Numerous comments differentiated between manufacture of an entire route (“completely unacceptable”) versus exceptions for shaping just one or two holds on a long climb (i.e., a roped route). An important criterion was that the holds look natural and be in character with the route and the rock. Some argued that drilling a bolt ladder in a blank section (which historically has been viewed as acceptable) would be more destructive and less visually appealing than chipping a few natural-looking holds. In this vein, a number of people made the distinction that a climb that is 95 percent 5.10 but has two 5.15 moves is a terrible climb for both 5.15 and 5.10 climbers—thus enhancing a couple holds creates a usable, quality climb. Counter-arguments in the comments note that “not every rock needs to be climbed,” while others state, “If you lived in an area with very few climbing options, you might feel differently.”

Based on the comments, glue reinforcement of existing holds appears to be marginally acceptable (such as at chossy limestone crags like Rifle), as was using glue to repair a historic climb damaged by overuse. However, a sloppy glue job was heavily frowned upon, as was gluing on a chunk of rock that wasn’t there in the first place.

Lastly, “comfortizing,” such as smoothing down razor-sharp edges, was generally not viewed as manufacturing, but a purist might argue otherwise (same with gluing).

A natural question is, Where do we go from here? To begin, we need to establish well-defined, “acceptable” norms for development—which also means taking a good, hard look at ourselves and acknowledging the disconnects between our expressed beliefs and our behaviors.

For example, despite our clear condemnation of manufacturing, either passing time or willful ignorance allows us to elevate numerous climbs with known manufactured holds to “classic” status. The Phoenix (5.13a) in Yosemite—with its pin scars, as are commonly found on many difficult Valley free climbs, including the Salathé Wall, Zodiac, etc.—and Just Do It at Smith Rock (5.14c)—with its drilled holds—are only two examples. The latter, especially, is much celebrated, as with Paige Claassen’s 2014 first female ascent or Adam Ondra’s 2018 onsight. Even the Nose has chipped holds, on the 5.11 Jardine Traverse, and various pin scars, a fact we seem to conveniently forget.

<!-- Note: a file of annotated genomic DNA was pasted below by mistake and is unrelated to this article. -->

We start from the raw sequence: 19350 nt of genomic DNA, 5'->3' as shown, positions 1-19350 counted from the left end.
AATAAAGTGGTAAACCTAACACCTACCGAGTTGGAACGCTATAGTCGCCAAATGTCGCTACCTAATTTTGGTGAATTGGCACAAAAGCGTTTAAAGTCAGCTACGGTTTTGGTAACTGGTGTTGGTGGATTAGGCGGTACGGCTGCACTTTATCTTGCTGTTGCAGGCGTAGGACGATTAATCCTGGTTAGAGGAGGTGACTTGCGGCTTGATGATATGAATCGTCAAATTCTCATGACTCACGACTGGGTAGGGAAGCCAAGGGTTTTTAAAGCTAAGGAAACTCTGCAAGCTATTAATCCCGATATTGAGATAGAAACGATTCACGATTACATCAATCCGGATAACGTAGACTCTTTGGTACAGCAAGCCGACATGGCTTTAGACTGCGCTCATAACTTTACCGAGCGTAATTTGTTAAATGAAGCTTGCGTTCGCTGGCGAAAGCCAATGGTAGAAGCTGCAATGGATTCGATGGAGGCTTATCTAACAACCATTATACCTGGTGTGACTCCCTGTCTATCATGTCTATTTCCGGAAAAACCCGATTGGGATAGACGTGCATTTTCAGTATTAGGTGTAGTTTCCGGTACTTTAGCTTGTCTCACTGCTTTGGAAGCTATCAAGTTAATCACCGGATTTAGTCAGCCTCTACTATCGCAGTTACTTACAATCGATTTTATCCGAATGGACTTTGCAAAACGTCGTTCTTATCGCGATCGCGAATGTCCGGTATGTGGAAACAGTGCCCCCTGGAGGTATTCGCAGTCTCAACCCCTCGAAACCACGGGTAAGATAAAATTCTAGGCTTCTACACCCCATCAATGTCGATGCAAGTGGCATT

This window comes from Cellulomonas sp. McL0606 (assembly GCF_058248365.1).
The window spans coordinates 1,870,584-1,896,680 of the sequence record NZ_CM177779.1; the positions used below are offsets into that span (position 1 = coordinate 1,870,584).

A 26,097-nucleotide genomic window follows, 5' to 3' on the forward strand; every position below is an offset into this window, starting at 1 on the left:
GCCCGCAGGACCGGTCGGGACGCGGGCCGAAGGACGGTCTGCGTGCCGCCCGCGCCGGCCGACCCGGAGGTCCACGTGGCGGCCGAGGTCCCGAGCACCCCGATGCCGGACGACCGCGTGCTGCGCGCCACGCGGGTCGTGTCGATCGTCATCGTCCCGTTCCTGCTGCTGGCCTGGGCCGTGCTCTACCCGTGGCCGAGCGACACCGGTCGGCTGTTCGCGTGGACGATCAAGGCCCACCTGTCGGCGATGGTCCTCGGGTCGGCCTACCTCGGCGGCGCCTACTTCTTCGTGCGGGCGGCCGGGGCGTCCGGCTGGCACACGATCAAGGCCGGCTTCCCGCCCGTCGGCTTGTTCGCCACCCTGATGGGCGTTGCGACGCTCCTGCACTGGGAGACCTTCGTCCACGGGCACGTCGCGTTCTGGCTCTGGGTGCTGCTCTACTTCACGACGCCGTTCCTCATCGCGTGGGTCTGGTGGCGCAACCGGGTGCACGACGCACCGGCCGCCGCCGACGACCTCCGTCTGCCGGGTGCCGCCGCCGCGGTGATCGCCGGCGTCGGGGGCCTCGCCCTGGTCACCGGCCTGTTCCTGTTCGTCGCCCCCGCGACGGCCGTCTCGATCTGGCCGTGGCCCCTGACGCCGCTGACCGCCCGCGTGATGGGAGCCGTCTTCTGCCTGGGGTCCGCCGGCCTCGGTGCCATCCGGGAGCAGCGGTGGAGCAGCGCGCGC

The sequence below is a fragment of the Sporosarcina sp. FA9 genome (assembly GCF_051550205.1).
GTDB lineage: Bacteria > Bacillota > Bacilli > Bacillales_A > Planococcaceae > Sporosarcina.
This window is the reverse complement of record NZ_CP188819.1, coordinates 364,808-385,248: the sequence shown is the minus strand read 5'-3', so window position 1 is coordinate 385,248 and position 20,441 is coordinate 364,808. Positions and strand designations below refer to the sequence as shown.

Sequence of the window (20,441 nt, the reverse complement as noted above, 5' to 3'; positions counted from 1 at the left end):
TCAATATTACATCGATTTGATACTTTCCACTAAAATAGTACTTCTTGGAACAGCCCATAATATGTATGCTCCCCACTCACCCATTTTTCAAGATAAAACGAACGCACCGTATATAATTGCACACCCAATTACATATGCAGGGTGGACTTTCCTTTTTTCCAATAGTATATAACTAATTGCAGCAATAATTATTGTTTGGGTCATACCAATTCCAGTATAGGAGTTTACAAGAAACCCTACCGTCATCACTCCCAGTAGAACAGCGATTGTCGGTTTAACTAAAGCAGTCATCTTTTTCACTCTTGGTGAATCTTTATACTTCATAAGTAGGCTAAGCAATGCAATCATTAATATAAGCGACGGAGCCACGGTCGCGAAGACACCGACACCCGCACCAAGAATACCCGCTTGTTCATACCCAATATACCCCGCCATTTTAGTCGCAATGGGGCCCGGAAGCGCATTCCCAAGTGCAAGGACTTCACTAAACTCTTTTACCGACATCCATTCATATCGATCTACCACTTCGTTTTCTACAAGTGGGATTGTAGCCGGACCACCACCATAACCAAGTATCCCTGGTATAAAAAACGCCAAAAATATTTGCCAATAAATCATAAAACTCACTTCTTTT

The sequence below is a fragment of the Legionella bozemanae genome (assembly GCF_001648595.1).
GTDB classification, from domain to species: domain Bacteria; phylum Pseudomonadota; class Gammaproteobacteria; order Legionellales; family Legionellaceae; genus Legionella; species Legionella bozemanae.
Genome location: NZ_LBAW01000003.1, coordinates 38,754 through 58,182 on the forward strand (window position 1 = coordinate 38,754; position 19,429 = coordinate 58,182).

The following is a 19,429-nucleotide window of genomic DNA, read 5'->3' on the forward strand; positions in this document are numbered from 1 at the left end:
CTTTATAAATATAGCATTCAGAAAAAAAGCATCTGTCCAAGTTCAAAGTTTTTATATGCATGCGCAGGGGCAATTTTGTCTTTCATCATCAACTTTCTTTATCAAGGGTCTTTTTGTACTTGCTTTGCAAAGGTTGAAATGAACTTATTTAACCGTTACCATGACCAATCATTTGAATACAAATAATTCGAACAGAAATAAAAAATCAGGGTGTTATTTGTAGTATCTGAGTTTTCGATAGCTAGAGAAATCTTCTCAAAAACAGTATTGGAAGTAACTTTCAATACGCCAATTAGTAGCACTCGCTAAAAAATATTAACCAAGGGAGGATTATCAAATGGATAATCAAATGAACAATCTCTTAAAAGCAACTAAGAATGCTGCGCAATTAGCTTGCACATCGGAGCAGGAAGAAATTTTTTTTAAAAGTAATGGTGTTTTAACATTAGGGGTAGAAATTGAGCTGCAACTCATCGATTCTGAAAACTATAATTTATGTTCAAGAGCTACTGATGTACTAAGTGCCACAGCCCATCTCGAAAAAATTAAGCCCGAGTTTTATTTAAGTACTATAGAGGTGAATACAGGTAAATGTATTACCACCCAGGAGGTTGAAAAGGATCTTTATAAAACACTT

To continue in this vein, we seem unwilling to chop the bolts on a “manufactured” climb, to hide its existence from public view, or to not climb it at all (see survey results online). I wonder, then, is it hypocritical to throw developers under the bus and then merrily climb their routes, exclaiming, “Well, it’s there now—let’s do it!”? Maybe a relevant question to ask is, What is it that makes one climb with manufactured holds acceptable and another not? Is stating, “It was made 30 years ago,” a legitimate excuse when there are plenty of more recently established climbs with “manufactured” holds that we rave about? And also, what is it within ourselves that allows us to justify climbing those routes if we truly hate what they represent?

As I compiled the survey results, I began pondering these questions. I have discovered that I, too, am guilty of the double standards illuminated above. Once we face our own internal hypocrite and identify what we truly want as individuals and a community, then we can develop reasonable and realistic ethical standards that align reality with ideals. All of us can be more appropriately held accountable—not just developers.

Perhaps the place to begin is a national conversation that includes stakeholders like route developers, climbers (young and old), land managers, and national climbing organizations like the Access Fund and the American Alpine Club. (Survey results show that 57 percent of people disagree with the statement “Manufacturing climbs should be based upon individual ethics of the area [emphasis added].”) This could help generate clear definitions around what constitutes “manufacturing,” what is acceptable, and why.